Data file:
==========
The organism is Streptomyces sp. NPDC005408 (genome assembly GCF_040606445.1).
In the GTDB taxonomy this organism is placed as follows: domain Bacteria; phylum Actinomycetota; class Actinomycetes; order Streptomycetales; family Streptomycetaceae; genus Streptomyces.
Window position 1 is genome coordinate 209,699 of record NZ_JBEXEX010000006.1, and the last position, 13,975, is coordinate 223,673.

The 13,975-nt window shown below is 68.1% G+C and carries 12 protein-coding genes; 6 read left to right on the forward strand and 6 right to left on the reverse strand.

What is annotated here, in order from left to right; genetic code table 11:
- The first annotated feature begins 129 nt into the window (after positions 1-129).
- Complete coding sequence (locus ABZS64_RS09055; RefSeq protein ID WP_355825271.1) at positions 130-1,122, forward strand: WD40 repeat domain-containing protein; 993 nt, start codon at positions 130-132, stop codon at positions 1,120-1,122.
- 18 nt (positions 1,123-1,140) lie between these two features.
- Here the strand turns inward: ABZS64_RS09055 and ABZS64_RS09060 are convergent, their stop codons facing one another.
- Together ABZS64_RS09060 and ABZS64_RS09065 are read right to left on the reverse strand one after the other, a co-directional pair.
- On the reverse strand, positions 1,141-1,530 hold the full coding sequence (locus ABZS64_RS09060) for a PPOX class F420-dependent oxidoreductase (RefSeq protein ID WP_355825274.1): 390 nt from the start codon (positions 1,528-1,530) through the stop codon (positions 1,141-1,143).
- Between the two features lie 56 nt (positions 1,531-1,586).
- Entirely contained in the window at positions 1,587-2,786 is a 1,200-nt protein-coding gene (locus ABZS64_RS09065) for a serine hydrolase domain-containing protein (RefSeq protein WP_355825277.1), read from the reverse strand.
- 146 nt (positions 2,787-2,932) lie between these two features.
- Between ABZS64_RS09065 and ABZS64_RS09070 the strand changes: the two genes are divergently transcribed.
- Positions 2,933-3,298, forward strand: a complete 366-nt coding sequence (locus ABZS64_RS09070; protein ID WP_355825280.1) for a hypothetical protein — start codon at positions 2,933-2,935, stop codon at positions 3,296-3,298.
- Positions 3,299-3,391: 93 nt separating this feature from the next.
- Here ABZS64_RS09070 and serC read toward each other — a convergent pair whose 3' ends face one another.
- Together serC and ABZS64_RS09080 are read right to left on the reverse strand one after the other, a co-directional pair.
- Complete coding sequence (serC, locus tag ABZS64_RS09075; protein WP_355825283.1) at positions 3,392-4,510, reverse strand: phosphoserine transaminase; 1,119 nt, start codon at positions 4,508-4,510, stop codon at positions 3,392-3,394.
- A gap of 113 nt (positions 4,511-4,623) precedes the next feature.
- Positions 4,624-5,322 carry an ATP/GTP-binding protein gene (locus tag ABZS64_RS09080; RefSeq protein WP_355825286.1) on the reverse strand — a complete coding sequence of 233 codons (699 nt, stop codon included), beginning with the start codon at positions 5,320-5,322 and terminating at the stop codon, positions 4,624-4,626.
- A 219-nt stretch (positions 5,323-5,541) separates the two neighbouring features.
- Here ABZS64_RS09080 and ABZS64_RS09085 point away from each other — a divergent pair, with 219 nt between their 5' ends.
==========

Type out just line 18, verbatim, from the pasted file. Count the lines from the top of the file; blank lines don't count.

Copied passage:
- Here ABZS64_RS09070 and serC read toward each other — a convergent pair whose 3' ends face one another.